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Author Topic: Predicting light at dawn and dusk  (Read 1435 times)

TerryCacek

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Predicting light at dawn and dusk
« on: June 07, 2010, 05:37:06 pm »

I've lost a lot of sleep being on location at dawn and dusk, trying to catch the warm light, but my results have been hit and miss.  What cloud conditions produce the warm light? Partly cloudy? Thin clouds? Clear sky? To phrase the question another way, can I use weather forecasts to decide when to be on location?
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Steven Draper

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Predicting light at dawn and dusk
« Reply #1 on: June 07, 2010, 08:30:09 pm »

Quote from: TerryCacek
I've lost a lot of sleep being on location at dawn and dusk, trying to catch the warm light, but my results have been hit and miss.  What cloud conditions produce the warm light? Partly cloudy? Thin clouds? Clear sky? To phrase the question another way, can I use weather forecasts to decide when to be on location?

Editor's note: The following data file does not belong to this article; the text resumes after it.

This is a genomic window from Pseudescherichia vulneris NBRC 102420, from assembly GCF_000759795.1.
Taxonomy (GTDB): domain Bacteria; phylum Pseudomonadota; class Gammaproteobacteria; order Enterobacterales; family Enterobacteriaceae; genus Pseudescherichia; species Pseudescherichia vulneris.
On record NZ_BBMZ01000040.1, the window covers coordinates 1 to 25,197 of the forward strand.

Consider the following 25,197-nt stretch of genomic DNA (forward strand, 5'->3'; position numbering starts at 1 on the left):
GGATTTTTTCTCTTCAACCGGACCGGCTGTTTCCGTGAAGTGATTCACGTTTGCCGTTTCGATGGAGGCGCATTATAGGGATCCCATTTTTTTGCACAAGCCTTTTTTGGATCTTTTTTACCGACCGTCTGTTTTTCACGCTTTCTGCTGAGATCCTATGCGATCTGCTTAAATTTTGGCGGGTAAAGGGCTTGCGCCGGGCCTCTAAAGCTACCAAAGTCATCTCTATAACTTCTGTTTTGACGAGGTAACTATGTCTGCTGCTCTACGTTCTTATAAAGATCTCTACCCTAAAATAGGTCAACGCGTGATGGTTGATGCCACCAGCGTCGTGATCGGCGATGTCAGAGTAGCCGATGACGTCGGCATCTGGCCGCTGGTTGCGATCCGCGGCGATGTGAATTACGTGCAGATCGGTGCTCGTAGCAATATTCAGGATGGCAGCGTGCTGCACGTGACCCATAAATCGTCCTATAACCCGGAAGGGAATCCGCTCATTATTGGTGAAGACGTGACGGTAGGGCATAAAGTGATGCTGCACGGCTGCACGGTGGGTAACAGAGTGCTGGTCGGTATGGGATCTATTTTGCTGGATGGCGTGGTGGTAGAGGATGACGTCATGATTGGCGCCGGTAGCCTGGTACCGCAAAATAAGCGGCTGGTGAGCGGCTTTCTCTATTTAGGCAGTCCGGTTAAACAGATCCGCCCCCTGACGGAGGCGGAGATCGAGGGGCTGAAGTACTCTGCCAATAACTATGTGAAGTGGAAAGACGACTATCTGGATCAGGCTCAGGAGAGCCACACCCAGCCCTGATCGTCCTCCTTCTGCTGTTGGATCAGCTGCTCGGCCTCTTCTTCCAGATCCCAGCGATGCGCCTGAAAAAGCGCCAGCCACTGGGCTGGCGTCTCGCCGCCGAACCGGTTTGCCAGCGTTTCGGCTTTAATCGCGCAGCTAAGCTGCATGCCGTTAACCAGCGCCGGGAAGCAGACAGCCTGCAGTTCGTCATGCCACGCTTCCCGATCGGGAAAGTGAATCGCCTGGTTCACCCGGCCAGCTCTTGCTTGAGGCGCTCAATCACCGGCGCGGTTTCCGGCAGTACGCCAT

A layer of strato Cumulus around dawn or dusk can be very rewarding as it can produce a letter box of light with an exciting sky and good shadows with rim lighting on the ground.

I've often found the light interesting just after a weather system passes, and if this is at dawn or dusk (normally dusk as the systems generally move from the W - E) then the lighting can be very exciting.

My favorite is to have some kind of rain or snow shower between the camera position and the setting sun - morning mist works too.

Even with good weather forecasts it is still very difficult to predict and local knowledge is often key - thats why special light images are special.



« Last Edit: June 07, 2010, 08:36:59 pm by Steven Draper »
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wirehunt

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Predicting light at dawn and dusk
« Reply #2 on: June 22, 2010, 07:41:20 am »

Some of the met services around have good maps of current cloud cover.  These can be a good gauge once you learn how to use them on just what the cloud cover might be doing in the area you want.  Even that takes some research and learning to start getting right.
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